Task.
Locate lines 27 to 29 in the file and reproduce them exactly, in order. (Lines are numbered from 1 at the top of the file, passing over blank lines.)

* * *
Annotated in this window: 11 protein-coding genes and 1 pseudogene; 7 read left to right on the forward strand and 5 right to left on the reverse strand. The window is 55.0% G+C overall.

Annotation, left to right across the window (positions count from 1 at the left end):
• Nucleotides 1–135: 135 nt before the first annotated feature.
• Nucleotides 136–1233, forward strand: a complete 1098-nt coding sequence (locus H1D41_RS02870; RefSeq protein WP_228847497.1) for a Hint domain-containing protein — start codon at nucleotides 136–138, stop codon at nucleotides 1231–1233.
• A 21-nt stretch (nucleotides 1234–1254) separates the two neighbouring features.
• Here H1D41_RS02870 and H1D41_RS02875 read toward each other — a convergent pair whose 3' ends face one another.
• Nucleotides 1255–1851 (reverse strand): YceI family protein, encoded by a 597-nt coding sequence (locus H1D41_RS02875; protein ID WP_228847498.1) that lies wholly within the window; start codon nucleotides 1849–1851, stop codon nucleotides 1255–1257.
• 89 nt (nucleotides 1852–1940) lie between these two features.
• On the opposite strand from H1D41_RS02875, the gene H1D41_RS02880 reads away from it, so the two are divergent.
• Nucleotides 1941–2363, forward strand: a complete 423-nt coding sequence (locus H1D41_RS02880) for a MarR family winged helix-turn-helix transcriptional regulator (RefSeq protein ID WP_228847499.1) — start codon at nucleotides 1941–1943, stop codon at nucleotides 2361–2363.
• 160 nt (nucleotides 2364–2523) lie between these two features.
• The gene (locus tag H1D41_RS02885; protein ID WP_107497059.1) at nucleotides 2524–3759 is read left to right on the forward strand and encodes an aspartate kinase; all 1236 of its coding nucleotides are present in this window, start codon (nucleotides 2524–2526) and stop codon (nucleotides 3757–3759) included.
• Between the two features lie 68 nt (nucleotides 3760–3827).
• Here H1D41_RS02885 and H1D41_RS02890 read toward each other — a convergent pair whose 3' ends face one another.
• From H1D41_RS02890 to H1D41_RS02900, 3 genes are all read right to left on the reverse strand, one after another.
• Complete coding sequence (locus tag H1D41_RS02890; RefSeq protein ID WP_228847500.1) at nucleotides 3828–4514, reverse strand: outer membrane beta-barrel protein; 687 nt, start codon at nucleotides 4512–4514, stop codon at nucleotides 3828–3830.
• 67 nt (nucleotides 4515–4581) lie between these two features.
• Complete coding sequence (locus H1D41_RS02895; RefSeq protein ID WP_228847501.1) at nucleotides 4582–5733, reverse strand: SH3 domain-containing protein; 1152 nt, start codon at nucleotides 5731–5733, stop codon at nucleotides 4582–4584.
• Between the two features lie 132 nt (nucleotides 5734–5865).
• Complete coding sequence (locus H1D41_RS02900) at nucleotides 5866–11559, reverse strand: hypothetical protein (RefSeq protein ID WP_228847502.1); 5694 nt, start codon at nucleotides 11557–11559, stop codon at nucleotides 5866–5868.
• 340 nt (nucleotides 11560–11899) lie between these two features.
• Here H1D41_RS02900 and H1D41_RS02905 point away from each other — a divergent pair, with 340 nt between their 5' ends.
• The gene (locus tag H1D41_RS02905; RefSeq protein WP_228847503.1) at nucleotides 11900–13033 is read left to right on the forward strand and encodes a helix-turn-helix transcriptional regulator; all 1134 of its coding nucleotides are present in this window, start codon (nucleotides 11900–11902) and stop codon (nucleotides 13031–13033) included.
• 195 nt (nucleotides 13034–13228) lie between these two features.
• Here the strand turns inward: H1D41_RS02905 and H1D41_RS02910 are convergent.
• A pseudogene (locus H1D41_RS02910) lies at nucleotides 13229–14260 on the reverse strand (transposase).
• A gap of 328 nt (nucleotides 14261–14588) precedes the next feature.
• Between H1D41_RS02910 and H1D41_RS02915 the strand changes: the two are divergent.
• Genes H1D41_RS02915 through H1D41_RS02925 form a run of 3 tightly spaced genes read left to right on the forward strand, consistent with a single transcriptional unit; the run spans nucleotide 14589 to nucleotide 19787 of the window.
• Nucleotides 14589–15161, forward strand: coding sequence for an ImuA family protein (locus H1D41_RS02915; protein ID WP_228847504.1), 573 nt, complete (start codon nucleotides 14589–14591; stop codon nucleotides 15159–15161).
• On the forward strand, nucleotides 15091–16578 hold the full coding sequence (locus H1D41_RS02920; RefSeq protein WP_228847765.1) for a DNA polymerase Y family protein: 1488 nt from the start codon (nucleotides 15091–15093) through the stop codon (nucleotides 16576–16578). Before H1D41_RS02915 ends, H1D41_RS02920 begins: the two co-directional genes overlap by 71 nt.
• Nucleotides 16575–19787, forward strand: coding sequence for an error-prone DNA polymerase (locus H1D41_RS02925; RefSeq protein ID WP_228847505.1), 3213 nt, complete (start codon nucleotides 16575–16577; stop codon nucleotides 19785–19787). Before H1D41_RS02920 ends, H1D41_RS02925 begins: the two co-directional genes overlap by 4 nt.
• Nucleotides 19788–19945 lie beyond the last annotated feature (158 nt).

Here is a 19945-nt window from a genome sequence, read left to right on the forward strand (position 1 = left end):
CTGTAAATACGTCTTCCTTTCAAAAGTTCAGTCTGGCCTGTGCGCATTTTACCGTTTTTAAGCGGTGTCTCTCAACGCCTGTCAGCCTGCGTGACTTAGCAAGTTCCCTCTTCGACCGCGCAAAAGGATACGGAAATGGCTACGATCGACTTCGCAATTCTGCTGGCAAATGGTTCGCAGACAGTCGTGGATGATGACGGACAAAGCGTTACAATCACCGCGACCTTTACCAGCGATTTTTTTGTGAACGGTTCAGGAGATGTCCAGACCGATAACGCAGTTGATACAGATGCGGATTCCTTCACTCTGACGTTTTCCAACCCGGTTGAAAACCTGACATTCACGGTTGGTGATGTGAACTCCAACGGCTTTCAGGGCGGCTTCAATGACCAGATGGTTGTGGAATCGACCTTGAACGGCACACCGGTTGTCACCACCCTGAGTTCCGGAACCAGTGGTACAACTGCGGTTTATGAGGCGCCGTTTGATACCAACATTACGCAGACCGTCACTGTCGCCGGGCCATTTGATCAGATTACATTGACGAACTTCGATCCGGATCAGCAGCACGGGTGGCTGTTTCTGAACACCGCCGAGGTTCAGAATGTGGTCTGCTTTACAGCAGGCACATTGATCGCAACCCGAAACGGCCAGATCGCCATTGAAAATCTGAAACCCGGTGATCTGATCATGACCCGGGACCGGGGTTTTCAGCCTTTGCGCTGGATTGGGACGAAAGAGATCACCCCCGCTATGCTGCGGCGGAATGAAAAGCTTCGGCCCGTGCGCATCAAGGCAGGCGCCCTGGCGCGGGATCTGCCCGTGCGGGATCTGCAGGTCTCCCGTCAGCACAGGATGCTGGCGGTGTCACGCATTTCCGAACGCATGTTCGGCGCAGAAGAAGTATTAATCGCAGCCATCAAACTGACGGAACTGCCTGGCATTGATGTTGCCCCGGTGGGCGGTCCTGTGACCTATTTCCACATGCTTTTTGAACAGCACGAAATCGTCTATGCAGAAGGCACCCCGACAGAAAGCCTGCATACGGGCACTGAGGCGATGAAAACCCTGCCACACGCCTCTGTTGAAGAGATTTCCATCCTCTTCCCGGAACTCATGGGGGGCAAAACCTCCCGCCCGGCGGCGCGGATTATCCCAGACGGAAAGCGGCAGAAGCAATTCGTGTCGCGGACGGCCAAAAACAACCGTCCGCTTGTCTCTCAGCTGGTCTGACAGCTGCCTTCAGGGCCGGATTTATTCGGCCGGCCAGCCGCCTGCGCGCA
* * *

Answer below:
• A gap of 328 nt (nucleotides 14261–14588) precedes the next feature.
• Between H1D41_RS02910 and H1D41_RS02915 the strand changes: the two are divergent.
• Genes H1D41_RS02915 through H1D41_RS02925 form a run of 3 tightly spaced genes read left to right on the forward strand, consistent with a single transcriptional unit; the run spans nucleotide 14589 to nucleotide 19787 of the window.